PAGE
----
Face everything and rise

Man rides a bull at a rodeo

They say the word ‘fear’ can stand for two things: “Forget Everything And Run” or “Face Everything And Rise”.

Inner Leadership teaches us how to do the second of these. It makes us antifragile.

Chapter 1 shows us how to centre and ground, remain calm in a crisis, and connect strongly with the best version of ourselves.

Fear can also stand for “False Evidence Appearing Real” so Chapter 2 shows us how to check that evidence and make clear sense of the situation.

Chapters 3 and 4 show us how to find the opportunities in the crisis and then choose the one that is best for us now. Chapter 6 shows us how to turn that into something that inspires us, and other people, so that we long to make it happen.

Our first day at school was a challenge, but we overcame it; driving a car was a challenge but we overcame it; our first job was a challenge but we overcame it. And so on. A challenge is just the name we give to a situation that we haven’t learned how to handle yet. We might feel afraid but with the right skills, anything can become routine: even riding a bull in a rodeo. The danger may be real but if this is the path that matters most to us then fear is an option.

What we call a “challenge” or a “crisis” is actually an opportunity to learn something new.

What we call “fear” is actually an opportunity to Face Everything And Rise.

When did you last feel fear? Would you like to learn the skills to move past that fear and do it anyway?

Adapted from Inner Leadership: a framework and tools for building inspiration in times of change.

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Photo By William Bigelis via StockPholio.net

2 Replies to “Face everything and rise”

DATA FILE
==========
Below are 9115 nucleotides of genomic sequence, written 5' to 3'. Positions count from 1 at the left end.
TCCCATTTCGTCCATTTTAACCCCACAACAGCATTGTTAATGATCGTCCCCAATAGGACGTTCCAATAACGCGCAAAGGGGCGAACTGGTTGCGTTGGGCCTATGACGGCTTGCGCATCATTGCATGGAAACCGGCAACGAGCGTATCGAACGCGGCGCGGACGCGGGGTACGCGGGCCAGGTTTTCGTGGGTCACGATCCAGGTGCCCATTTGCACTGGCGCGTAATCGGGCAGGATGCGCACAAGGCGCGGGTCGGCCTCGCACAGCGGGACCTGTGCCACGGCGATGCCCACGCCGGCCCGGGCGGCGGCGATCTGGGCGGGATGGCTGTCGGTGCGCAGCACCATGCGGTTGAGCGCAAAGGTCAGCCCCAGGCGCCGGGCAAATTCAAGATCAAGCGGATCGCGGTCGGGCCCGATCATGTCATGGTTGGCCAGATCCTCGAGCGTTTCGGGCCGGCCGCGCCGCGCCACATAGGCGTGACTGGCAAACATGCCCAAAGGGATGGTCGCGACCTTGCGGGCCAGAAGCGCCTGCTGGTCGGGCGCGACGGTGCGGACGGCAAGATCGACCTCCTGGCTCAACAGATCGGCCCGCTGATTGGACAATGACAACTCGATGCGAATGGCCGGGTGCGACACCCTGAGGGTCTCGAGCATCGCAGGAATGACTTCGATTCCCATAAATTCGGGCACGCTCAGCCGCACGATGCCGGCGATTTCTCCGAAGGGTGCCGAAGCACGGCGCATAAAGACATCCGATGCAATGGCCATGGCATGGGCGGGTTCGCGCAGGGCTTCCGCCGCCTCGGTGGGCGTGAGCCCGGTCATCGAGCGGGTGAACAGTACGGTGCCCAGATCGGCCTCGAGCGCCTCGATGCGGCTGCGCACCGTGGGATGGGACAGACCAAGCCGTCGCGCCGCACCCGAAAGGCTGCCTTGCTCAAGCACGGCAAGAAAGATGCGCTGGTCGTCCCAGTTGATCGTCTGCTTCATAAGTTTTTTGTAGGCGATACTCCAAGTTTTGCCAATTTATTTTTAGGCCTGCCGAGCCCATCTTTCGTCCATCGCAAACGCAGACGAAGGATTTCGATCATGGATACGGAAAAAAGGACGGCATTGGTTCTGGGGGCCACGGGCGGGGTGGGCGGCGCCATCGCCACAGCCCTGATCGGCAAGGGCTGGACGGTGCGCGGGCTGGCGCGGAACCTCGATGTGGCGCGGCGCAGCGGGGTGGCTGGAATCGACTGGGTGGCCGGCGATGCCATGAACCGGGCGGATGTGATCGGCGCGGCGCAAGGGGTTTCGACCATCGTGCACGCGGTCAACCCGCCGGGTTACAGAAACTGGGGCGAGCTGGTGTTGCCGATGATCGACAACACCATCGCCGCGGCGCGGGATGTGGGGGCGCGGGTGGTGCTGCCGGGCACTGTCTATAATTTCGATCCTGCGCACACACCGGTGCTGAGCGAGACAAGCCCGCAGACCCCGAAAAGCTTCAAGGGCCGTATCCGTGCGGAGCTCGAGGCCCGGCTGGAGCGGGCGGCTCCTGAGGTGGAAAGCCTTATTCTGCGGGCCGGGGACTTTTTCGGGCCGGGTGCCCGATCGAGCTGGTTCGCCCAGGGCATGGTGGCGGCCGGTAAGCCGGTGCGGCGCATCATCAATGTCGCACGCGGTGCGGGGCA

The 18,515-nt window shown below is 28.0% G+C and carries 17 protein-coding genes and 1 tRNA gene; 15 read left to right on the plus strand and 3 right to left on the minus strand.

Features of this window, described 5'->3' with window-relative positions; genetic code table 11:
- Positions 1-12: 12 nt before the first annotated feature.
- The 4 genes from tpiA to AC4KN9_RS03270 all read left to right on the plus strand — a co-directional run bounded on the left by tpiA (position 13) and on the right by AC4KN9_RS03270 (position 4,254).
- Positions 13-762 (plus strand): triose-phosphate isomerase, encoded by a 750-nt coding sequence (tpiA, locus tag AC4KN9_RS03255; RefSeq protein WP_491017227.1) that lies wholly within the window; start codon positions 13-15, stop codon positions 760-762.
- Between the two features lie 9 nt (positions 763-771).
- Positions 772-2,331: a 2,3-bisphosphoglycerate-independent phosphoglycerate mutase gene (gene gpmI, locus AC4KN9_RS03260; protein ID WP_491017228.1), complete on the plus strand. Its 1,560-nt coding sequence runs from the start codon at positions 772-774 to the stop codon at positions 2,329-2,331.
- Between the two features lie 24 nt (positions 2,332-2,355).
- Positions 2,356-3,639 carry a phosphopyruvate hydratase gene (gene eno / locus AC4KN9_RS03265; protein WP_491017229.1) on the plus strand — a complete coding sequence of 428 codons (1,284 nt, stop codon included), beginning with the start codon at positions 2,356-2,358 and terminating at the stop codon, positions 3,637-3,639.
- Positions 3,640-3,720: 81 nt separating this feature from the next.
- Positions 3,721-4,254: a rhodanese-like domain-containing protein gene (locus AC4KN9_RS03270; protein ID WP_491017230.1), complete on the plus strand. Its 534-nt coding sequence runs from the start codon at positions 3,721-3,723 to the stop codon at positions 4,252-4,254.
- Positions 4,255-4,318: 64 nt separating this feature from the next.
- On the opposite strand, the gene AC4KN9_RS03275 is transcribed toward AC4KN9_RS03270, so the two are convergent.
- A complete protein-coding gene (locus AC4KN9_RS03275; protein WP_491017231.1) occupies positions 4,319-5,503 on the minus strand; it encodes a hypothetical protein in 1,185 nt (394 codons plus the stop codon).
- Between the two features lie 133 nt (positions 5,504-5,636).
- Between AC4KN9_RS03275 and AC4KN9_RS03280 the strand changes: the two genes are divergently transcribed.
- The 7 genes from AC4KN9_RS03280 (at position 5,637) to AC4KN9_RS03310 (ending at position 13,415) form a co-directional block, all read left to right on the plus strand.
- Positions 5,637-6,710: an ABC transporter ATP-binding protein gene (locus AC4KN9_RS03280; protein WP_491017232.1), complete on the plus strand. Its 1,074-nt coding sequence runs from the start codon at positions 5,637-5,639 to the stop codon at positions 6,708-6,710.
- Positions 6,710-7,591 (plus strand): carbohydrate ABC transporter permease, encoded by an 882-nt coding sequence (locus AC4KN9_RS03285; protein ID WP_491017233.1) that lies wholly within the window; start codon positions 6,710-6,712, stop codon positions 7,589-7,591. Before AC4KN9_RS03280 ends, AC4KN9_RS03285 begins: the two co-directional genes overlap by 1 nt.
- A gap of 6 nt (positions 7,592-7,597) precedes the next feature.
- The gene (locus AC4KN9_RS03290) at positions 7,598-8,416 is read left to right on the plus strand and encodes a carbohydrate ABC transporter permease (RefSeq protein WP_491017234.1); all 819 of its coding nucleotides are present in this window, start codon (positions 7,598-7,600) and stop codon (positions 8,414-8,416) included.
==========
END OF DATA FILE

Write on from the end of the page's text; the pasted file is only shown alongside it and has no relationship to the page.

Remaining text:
1. Recently, I’ve found a key that is helping me disempower fear in my life. It is “FAITH over fear”. Using it, I have been astonished to learn in how many different aspects of my day anxieties, anger and other forms of fear, which I was quite unconscious of, were dominating my reactions. “Faith over fear” has been like a strong hose, cleansing away those obsolete and unhelpful demon habits and assumptions, leaving me free to find ways of behaving that are in my own best interest and that of those who inhabit my circle of influence.

    I found this mantra falling into my mind from above, perhaps as an outcome of my ongoing Lectio Divina in Ephesians.

    I hope this will be helpful to some others here.

    • Thanks George.
      I agree we can all have unconscious reactions. And while faith can be useful in overcoming fear I am also aware that ‘blind faith’ can lead us into danger.
      So, rather than building faith in some external force, ‘Inner Leadership’ prefers to build our faith in ourselves.
      You might find the tools of Chapter 2 useful for becoming more aware of your unconscious reactions, finding alternative interpretations, and then, as you say, choosing the best action. Hopefully this would be a way to increase your faith in yourself while at the same time holding on to whatever other source(s) of faith you have.
      Glad you are finding Inner Leadership helpful 🙂

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